This year, we’re trying out something new here at Blogging The Boys with a weekly referee report. While a football game is primarily decided by the two teams playing the game, it’s hard to avoid the fact that a referee crew has at least some impact on the way the game is played. Some crews call certain penalties more than others, while other crews tend to let teams just play ball a little more.
Coaches usually do at least some level of scouting on their referee assignment each week, and now you’ll get that information as well. As the Cowboys prepare to kick off their season on the road in prime time against the Giants, they’ve drawn the referee crew led by Adrian Hill.
Hill is entering his fifth season as a head referee, having previously worked as a line judge, field judge, and side judge since the 2010 season. Since becoming a head referee, Hill and his crew have settled into a groove that’s allowed him to become one of the lesser known referees in the NFL. As with kickers and offensive linemen, it’s usually a good sign for a referee to not be well known, as it means they’re not making calls that causes fans or players to remember their name.
Hill’s first two years as a head referee saw his crew rank fifth both years in total penalties called, getting a bit quick on the trigger with the flags. But Hill’s crew has calmed down a bit, ranking closer to the middle of the pack the last two years. Hill has earned a reputation as a fair referee who lets teams play, but is unafraid to call penalties when necessary.
Hill has tended to favor the home team, a trend that has grown more considerable over his tenure. In 2019, Hill had a 52/48 split in penalties between the road and home team, respectively. That’s since grown to a 55/45 split, which isn’t a staggering discrepancy but still one that is noticeable.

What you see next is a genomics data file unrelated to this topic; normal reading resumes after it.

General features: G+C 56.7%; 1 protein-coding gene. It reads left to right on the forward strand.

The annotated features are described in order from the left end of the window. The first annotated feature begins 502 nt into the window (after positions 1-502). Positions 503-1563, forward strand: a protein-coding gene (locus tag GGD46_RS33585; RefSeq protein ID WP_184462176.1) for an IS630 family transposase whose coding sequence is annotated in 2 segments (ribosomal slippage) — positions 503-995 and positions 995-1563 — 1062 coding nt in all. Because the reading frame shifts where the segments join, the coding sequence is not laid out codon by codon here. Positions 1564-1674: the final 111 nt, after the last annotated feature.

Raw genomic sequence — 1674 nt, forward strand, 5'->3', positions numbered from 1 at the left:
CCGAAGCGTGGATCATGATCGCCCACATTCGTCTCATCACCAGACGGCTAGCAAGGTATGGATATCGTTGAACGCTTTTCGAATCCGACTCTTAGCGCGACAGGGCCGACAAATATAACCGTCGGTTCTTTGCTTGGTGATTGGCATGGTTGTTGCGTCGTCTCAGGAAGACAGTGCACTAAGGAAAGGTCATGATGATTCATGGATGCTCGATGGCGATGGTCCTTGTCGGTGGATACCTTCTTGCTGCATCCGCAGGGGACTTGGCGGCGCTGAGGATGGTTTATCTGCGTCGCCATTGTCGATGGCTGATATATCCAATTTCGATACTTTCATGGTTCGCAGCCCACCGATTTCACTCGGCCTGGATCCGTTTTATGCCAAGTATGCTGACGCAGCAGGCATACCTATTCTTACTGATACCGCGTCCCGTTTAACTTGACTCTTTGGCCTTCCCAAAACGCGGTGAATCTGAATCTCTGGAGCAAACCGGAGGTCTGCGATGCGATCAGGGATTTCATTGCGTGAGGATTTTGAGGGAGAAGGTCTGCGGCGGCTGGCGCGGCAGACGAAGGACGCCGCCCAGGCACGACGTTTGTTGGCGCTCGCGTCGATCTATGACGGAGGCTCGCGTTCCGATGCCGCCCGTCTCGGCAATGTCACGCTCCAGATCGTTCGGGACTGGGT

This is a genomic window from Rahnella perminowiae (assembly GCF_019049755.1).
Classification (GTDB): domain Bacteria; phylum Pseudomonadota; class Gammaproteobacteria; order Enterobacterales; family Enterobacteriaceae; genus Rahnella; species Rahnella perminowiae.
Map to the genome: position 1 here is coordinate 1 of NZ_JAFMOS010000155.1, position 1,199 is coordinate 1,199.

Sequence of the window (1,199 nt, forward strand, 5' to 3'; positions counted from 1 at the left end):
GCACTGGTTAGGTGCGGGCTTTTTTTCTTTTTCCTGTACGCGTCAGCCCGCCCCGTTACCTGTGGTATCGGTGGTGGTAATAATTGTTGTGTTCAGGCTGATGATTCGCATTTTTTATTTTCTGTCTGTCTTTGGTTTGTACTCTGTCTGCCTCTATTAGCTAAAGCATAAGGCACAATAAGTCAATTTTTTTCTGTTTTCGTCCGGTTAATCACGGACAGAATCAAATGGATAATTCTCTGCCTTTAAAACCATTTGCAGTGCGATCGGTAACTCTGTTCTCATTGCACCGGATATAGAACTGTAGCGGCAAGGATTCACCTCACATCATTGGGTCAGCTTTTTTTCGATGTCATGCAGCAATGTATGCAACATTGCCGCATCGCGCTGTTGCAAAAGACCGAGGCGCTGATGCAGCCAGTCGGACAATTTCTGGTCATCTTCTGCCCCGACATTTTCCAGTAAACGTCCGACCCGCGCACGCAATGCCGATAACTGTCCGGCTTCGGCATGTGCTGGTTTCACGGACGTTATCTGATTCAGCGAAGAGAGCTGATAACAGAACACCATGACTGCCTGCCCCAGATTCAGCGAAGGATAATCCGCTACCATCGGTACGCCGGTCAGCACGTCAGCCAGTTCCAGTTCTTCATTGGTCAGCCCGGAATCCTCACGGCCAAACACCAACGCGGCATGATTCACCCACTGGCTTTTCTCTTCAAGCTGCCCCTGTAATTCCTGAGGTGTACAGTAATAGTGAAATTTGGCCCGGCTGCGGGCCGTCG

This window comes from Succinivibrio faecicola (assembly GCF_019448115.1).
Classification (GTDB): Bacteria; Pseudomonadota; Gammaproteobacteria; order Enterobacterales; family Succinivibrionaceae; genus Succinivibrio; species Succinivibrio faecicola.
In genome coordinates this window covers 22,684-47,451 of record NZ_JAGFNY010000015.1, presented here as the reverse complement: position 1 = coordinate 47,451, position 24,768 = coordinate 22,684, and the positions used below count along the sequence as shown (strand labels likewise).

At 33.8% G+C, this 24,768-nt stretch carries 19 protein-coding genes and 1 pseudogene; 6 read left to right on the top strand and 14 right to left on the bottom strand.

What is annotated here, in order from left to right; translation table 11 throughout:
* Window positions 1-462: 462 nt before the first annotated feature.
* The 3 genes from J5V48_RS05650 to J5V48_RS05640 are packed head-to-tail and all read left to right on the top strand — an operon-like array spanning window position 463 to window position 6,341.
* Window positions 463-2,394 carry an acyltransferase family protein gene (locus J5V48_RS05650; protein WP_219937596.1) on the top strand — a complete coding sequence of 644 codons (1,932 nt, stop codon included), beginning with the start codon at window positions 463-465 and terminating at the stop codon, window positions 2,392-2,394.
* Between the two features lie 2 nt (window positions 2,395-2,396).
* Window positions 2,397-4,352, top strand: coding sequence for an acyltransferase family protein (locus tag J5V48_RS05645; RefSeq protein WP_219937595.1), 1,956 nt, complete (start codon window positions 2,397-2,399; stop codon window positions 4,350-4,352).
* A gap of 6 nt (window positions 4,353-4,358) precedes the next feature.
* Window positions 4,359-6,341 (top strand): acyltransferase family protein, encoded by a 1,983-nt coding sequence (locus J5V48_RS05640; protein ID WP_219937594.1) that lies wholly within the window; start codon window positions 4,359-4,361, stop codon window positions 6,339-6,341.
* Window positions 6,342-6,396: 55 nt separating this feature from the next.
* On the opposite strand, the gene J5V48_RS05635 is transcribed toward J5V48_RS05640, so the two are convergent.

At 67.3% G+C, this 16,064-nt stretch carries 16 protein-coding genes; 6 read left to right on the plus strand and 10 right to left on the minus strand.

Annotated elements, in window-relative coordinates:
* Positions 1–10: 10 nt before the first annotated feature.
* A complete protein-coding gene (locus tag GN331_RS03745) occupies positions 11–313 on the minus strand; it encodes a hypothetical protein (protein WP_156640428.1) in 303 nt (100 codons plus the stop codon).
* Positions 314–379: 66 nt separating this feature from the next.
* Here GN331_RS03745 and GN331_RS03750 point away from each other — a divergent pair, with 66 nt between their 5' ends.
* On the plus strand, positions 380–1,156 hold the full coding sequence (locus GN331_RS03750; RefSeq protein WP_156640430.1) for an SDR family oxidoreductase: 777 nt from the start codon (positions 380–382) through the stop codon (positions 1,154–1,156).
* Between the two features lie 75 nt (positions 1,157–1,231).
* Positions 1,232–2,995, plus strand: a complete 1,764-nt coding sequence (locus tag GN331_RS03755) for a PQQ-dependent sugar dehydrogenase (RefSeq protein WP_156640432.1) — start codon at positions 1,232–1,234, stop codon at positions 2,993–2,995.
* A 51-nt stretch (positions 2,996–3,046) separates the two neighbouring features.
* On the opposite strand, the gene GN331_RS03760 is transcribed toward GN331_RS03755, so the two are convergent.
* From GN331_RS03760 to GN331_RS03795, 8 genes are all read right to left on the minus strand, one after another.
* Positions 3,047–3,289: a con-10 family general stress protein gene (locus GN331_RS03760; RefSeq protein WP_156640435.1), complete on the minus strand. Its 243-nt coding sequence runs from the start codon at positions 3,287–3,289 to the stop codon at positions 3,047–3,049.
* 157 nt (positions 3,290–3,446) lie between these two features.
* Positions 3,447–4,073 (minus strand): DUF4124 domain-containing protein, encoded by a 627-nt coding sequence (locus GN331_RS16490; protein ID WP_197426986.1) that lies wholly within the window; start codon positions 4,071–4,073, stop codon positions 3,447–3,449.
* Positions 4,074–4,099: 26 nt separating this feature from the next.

This discrepancy hasn’t seemed to impact the games too much, though, as the home team is 30-34 all-time in games with Hill as the head referee. Last year, in particular, the home team was 9-8 in games called by Hill, and there were actually five games where Hill called as many or more penalties on the home team as he did on the road team. The fact that he’s not overly consistent in favoring the home team is why Hill has earned a reputation for fairness.
As far as the types of penalties that Hill’s crew tends to call the most, there is a clear emphasis on not letting players get too grabby. In 2022, Hill called the second-most offensive holding penalties and the second-most defensive holding penalties. In both categories, there was a nearly even split between the home and road teams, but Hill’s crew clearly doesn’t want a game that’s dominated by players grabbing onto each other.
In all the other penalty categories, Hill’s crew has been right around the average in terms of frequency, if not below average. He’s consistently called extracurricular penalties - such as taunting, unsportsmanlike conduct, blindside blocks, and roughing the passer - at one of the lowest rates in the NFL.
Since becoming a head referee, Hill has called just three games for the Cowboys and all three of them have been in Dallas. The Cowboys won all three of those games - vs the Dolphins in 2019, Eagles in 2020, and Lions in 2022 - by multiple scores. That said, two of those games saw the Cowboys as the more penalized team despite being the home team.
All in all, Hill has a reputation for being very fair to both sides in his games. His crew does not tolerate grabby play by either the offense or defense, which could make it difficult for a Dallas defense that likes to play a lot of tight man coverage. That said, Micah Parsons has been known to draw a lot of holding calls, so that should work in the Cowboys’ favor. Nothing about Hill and his crew’s body of work suggests the Cowboys are at any sort of disadvantage as the road team, though this is the first time Hill will be calling a Cowboys game not in AT&T Stadium.